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The pandas module and the IPython notebook

September 15, 2011

Last night I attended this Meetup on a cool package that Wes McKinney has been writing (in python and in cython, which I guess is like python but is as fast as c). That guys has been ridiculously prolific in his code, and we can all thank him for it, because pandas looks really useful.

To sum up what he’s done: he’s imported the concept of the R dataframe into python, with SQL query-like capabilities as well, and potentially with some map-reduce functionality, although he hasn’t tested it on huge data. He’s also in the process of adding “statsmodel” functionality to the dataframe context (he calls a dataframe a Series), with more to come soon he’s assured us.

So for example he demonstrated how quickly one could regress various stocks against each other, and if we had a column of dates and months (so actually hierarchical labels of the data), then you could use a “groupby” statement to regress within each month and year. Very cool!

He demonstrated all of this within his IPython Notebook, which seems to demonstrate lots of what I liked when I learned about Elastic-R (though not all, like the cloud computing part of Elastic-R is just awesome), namely the ability to basically send your python session to someone like a website url and to collaborate. Note, I just saw the demo I can’t speak from personal experience, but hopefully I will be able to soon! It’s a cool way to remotely use a powerful machine and not need to worry about your local setup.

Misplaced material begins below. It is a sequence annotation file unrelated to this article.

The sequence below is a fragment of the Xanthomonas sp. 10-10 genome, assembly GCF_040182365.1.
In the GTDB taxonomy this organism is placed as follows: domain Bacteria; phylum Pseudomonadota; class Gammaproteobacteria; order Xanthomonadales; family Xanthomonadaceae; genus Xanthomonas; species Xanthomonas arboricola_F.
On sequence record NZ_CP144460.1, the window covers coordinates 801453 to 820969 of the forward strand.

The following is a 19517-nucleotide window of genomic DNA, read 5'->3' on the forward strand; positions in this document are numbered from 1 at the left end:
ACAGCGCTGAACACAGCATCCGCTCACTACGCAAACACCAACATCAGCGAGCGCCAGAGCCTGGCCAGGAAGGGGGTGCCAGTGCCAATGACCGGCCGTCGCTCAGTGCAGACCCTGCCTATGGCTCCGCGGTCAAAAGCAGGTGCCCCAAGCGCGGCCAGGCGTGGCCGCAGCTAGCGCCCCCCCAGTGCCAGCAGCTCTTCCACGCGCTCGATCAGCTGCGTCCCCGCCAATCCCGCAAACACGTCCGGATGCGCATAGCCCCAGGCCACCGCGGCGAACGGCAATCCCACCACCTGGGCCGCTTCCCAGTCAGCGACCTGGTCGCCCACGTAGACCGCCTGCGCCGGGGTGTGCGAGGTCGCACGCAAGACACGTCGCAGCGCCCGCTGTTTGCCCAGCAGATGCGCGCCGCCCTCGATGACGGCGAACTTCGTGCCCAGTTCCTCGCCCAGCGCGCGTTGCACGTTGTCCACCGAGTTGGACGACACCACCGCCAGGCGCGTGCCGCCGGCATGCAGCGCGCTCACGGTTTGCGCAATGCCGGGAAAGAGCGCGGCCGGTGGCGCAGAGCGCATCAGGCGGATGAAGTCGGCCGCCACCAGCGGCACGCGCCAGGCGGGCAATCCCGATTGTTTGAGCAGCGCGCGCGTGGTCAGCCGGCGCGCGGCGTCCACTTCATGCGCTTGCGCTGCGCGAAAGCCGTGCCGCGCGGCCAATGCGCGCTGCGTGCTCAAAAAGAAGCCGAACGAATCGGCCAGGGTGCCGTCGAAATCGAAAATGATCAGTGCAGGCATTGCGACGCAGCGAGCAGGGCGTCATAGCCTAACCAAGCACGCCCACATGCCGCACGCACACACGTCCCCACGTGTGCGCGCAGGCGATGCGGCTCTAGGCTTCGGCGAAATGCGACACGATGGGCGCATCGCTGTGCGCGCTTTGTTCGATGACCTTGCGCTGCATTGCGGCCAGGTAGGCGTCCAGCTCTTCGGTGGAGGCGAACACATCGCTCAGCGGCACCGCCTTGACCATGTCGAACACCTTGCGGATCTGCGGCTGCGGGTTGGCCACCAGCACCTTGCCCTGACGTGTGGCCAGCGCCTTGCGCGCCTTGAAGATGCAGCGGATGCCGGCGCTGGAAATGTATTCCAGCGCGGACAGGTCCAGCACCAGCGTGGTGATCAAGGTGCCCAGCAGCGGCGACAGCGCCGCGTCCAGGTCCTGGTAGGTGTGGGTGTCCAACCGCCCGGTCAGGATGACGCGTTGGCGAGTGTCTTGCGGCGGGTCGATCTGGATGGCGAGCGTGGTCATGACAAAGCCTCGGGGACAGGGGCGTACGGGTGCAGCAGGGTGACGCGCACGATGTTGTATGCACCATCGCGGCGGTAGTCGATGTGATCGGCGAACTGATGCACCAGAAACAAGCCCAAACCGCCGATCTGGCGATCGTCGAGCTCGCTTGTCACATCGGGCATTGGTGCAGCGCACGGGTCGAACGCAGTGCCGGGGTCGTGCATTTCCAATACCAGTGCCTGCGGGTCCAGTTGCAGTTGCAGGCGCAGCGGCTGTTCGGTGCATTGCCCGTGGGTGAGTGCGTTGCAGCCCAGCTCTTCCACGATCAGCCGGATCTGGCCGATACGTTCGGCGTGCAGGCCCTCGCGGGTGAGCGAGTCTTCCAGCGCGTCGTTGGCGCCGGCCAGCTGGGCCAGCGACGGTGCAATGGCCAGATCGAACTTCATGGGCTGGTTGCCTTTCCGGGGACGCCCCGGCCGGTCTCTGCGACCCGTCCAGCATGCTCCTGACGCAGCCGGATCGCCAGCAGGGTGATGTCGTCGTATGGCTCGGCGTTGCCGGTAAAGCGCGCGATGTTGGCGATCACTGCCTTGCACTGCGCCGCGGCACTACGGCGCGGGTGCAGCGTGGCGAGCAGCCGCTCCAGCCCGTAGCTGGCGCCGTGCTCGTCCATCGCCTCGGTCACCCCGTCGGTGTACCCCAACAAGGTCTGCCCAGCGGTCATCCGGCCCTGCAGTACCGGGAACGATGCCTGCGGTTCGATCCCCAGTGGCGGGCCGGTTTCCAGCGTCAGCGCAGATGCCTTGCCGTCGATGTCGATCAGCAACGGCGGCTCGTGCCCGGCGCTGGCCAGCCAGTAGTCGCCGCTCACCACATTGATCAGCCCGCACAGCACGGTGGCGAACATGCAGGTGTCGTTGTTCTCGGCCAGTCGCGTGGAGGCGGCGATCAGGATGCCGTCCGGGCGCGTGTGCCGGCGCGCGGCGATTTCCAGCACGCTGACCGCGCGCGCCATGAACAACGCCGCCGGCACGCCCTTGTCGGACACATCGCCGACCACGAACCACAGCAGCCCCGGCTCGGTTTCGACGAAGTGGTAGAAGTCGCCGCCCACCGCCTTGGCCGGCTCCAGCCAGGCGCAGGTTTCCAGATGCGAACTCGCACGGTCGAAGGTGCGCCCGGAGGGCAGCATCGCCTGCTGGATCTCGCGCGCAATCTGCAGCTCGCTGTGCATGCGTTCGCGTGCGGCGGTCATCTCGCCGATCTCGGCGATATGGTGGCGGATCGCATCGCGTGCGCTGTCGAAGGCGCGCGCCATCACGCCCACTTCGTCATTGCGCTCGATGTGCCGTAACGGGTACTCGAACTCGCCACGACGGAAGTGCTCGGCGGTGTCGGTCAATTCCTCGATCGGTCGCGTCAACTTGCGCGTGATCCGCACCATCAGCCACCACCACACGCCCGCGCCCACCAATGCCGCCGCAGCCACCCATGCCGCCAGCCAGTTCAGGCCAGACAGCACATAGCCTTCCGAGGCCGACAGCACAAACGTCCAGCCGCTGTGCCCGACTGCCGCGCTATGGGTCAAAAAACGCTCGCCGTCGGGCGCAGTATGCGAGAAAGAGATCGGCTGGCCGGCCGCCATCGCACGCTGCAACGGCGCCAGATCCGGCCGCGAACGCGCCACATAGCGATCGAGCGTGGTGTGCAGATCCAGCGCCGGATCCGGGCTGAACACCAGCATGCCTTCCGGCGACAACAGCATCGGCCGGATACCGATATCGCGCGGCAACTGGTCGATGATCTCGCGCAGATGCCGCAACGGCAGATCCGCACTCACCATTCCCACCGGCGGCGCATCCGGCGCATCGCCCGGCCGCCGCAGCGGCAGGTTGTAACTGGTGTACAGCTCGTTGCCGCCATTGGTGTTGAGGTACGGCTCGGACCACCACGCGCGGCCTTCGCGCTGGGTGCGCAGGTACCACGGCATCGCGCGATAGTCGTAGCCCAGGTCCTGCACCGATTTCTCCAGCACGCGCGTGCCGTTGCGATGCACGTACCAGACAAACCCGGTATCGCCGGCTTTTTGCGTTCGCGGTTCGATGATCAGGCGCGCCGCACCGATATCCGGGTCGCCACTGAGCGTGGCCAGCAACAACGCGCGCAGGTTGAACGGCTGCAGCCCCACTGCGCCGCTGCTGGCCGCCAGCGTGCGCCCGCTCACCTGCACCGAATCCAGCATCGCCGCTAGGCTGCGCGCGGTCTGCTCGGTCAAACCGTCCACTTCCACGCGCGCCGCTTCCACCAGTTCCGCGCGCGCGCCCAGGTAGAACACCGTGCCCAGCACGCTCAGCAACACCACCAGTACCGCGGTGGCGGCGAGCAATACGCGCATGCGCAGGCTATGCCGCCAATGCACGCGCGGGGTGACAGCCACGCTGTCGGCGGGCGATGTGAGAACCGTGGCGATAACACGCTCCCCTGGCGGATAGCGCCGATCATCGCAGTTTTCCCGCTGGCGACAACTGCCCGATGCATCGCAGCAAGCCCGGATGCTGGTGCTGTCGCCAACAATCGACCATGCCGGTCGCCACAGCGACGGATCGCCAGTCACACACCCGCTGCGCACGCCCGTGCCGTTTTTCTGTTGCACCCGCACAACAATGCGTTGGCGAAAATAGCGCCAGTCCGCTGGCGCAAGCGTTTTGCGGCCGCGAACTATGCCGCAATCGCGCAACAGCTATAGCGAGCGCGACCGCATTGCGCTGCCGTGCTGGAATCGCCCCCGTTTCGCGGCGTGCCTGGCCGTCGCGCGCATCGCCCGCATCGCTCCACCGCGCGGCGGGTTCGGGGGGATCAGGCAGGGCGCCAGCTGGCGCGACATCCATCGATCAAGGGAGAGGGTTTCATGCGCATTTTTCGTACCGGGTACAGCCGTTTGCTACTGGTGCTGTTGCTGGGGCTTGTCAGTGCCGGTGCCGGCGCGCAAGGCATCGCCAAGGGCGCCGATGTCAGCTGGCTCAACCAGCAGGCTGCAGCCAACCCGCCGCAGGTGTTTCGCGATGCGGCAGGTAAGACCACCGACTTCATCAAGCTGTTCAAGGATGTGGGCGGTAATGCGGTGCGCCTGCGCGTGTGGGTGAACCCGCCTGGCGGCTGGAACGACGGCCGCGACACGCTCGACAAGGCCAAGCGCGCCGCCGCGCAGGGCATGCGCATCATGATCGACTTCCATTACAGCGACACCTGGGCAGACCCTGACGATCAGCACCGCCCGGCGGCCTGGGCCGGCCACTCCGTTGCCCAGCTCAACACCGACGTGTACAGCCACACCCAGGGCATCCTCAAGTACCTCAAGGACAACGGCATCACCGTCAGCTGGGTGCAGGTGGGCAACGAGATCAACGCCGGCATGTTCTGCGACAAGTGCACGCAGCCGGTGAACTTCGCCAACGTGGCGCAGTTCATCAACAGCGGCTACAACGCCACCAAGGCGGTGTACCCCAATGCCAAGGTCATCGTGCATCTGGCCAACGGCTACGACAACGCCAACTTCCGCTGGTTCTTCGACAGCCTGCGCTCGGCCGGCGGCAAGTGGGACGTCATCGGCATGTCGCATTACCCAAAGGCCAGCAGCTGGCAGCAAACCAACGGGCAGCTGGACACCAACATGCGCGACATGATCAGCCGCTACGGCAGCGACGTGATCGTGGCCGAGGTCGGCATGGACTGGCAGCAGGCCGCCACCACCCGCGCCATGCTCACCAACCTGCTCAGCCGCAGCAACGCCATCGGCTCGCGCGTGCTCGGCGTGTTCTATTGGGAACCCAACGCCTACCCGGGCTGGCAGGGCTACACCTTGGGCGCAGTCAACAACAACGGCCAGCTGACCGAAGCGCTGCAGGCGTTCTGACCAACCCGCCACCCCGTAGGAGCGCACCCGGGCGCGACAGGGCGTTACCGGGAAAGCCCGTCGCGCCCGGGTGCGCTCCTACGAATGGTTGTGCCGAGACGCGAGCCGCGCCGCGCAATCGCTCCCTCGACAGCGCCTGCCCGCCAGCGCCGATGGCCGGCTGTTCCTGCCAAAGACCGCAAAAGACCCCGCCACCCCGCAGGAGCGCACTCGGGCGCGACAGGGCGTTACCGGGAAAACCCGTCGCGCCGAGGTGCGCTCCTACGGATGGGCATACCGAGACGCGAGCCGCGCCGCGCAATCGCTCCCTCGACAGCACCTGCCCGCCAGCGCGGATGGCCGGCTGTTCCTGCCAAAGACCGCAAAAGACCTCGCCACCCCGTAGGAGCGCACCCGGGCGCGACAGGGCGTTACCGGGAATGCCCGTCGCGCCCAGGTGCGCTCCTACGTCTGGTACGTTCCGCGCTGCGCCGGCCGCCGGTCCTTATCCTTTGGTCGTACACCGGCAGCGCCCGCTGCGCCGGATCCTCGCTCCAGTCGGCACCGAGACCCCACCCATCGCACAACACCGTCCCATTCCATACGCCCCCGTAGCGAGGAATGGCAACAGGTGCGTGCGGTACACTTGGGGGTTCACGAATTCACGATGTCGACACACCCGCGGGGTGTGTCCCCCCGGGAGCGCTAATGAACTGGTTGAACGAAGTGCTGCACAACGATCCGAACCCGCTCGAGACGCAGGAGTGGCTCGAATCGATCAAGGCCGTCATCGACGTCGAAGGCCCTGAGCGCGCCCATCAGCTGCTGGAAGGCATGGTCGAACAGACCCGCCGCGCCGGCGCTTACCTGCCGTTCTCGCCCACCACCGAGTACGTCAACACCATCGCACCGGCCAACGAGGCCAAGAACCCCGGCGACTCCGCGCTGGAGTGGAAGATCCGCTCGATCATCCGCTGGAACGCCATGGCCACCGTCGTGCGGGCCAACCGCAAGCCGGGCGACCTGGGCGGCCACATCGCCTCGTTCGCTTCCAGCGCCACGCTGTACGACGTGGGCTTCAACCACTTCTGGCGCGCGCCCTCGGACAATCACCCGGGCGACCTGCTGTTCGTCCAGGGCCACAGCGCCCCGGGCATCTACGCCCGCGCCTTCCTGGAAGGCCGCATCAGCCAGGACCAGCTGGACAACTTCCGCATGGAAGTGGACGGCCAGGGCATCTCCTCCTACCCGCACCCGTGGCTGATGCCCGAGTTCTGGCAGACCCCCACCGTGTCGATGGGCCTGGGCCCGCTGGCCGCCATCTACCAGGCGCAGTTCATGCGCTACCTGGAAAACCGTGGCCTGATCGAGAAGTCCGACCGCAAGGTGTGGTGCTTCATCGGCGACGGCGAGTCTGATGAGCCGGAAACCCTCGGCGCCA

1. September 15, 2011 at 7:53 am

    Just an aside: Cython is a language which allows you to mix Python and C, using a syntax with is basically the same as Python. You can sometimes use it to speed up Python code, but much of the time people use it to wrap a C library for use within Python. William Stein et. al.’s Sage project uses Cython extensively. Sage also has a notebook interface, which you can use with unmodified Python if you want — I haven’t tried the IPython notebook, so I can’t compare.


  2. Aaron Schumacher
    September 15, 2011 at 12:20 pm

    Why is it called “pandas”?


  3. September 15, 2011 at 7:54 pm

    The name “pandas” came from pan-el da-ta (http://en.wikipedia.org/wiki/Panel_data) =)


    • September 15, 2011 at 8:32 pm

      Nice! Wes himself!


    • Aaron Schumacher
      September 15, 2011 at 9:46 pm

      Thanks! I wanted to check out your talk in person but it said it was full. 😦


  4. Thomas Kluyver
    November 16, 2011 at 8:51 am

    Technical note: a Series in pandas is a column in a data frame – the data frame class itself is DataFrame.


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